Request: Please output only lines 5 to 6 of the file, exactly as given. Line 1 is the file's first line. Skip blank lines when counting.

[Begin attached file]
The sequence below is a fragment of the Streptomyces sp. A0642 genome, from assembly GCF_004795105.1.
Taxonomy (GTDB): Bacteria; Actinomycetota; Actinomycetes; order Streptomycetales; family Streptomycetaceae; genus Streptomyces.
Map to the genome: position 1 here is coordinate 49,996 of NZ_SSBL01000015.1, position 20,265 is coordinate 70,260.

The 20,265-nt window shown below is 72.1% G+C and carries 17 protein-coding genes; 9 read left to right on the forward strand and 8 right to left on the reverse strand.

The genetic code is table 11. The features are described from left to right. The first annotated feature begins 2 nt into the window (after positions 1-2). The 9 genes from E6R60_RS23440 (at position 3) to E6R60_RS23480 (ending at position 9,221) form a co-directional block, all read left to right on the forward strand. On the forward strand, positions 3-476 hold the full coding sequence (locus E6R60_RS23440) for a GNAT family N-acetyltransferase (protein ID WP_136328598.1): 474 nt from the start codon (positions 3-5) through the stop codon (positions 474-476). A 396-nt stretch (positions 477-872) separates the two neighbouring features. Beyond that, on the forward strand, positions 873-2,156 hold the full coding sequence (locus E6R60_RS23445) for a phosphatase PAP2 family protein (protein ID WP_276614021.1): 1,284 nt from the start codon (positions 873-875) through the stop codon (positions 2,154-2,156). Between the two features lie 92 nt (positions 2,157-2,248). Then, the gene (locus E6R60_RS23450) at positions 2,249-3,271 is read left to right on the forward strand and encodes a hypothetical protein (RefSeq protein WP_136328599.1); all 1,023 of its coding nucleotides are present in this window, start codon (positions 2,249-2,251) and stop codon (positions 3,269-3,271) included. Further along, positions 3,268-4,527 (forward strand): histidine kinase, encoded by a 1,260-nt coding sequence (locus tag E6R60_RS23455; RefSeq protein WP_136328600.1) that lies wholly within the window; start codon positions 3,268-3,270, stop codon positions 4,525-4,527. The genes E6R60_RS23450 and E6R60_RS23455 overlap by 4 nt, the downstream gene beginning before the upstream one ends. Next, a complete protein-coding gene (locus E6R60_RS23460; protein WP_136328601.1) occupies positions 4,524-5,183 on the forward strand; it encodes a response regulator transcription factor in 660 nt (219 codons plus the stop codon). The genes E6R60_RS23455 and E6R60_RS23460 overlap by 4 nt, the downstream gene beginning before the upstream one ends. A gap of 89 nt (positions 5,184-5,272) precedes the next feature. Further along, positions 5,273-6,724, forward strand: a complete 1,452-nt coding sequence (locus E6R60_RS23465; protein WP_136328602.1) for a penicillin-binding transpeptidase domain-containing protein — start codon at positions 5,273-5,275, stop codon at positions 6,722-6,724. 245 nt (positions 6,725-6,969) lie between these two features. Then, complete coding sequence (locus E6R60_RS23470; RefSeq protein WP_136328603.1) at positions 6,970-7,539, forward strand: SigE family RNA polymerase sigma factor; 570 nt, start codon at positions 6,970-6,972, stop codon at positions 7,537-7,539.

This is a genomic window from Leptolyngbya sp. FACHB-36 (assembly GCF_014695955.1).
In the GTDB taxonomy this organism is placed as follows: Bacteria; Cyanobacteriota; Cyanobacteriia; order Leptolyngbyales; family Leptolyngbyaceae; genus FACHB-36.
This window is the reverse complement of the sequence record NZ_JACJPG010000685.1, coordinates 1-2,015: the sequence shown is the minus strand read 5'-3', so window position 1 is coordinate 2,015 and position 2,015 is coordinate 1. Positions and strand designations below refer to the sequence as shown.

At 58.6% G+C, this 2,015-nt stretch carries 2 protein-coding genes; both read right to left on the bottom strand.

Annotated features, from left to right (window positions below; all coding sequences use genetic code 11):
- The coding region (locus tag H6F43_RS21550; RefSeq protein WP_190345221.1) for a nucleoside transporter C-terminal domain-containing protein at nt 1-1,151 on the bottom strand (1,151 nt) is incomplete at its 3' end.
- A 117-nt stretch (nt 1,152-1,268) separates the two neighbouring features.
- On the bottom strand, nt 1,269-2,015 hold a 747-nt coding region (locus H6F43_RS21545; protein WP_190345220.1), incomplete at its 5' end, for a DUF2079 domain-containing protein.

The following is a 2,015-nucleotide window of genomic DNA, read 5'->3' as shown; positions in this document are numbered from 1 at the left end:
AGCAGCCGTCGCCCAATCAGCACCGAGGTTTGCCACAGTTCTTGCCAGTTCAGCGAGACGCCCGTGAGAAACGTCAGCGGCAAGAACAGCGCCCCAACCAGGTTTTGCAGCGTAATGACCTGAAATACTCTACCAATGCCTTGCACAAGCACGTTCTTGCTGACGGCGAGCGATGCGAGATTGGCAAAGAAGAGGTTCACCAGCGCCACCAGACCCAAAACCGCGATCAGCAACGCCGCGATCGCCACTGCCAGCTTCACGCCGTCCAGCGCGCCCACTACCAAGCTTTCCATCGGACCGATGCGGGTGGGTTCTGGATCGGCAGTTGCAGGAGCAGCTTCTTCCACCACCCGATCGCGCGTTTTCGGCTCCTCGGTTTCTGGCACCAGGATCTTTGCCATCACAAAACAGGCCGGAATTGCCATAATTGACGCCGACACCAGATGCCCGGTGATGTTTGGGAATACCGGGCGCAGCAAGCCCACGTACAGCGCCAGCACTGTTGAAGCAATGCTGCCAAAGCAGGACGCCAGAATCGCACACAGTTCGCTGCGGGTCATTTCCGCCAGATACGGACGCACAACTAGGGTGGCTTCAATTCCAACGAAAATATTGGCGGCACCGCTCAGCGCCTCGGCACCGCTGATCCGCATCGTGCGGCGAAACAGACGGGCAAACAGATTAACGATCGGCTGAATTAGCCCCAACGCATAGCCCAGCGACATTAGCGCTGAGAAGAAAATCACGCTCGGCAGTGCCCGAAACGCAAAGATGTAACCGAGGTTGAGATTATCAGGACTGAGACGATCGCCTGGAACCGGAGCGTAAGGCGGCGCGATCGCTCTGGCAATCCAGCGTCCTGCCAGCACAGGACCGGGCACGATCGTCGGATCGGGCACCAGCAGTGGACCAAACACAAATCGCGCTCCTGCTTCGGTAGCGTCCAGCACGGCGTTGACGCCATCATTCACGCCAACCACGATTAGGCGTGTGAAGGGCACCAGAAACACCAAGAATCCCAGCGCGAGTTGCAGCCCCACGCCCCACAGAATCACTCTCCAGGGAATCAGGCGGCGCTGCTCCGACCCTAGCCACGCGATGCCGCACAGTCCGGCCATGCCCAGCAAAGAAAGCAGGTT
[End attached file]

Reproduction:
The genetic code is table 11. The features are described from left to right. The first annotated feature begins 2 nt into the window (after positions 1-2). The 9 genes from E6R60_RS23440 (at position 3) to E6R60_RS23480 (ending at position 9,221) form a co-directional block, all read left to right on the forward strand. On the forward strand, positions 3-476 hold the full coding sequence (locus E6R60_RS23440) for a GNAT family N-acetyltransferase (protein ID WP_136328598.1): 474 nt from the start codon (positions 3-5) through the stop codon (positions 474-476). A 396-nt stretch (positions 477-872) separates the two neighbouring features. Beyond that, on the forward strand, positions 873-2,156 hold the full coding sequence (locus E6R60_RS23445) for a phosphatase PAP2 family protein (protein ID WP_276614021.1): 1,284 nt from the start codon (positions 873-875) through the stop codon (positions 2,154-2,156). Between the two features lie 92 nt (positions 2,157-2,248). Then, the gene (locus E6R60_RS23450) at positions 2,249-3,271 is read left to right on the forward strand and encodes a hypothetical protein (RefSeq protein WP_136328599.1); all 1,023 of its coding nucleotides are present in this window, start codon (positions 2,249-2,251) and stop codon (positions 3,269-3,271) included. Further along, positions 3,268-4,527 (forward strand): histidine kinase, encoded by a 1,260-nt coding sequence (locus tag E6R60_RS23455; RefSeq protein WP_136328600.1) that lies wholly within the window; start codon positions 3,268-3,270, stop codon positions 4,525-4,527. The genes E6R60_RS23450 and E6R60_RS23455 overlap by 4 nt, the downstream gene beginning before the upstream one ends. Next, a complete protein-coding gene (locus E6R60_RS23460; protein WP_136328601.1) occupies positions 4,524-5,183 on the forward strand; it encodes a response regulator transcription factor in 660 nt (219 codons plus the stop codon). The genes E6R60_RS23455 and E6R60_RS23460 overlap by 4 nt, the downstream gene beginning before the upstream one ends. A gap of 89 nt (positions 5,184-5,272) precedes the next feature. Further along, positions 5,273-6,724, forward strand: a complete 1,452-nt coding sequence (locus E6R60_RS23465; protein WP_136328602.1) for a penicillin-binding transpeptidase domain-containing protein — start codon at positions 5,273-5,275, stop codon at positions 6,722-6,724. 245 nt (positions 6,725-6,969) lie between these two features. Then, complete coding sequence (locus E6R60_RS23470; RefSeq protein WP_136328603.1) at positions 6,970-7,539, forward strand: SigE family RNA polymerase sigma factor; 570 nt, start codon at positions 6,970-6,972, stop codon at positions 7,537-7,539.

This is a genomic window from Leptolyngbya sp. FACHB-36 (assembly GCF_014695955.1).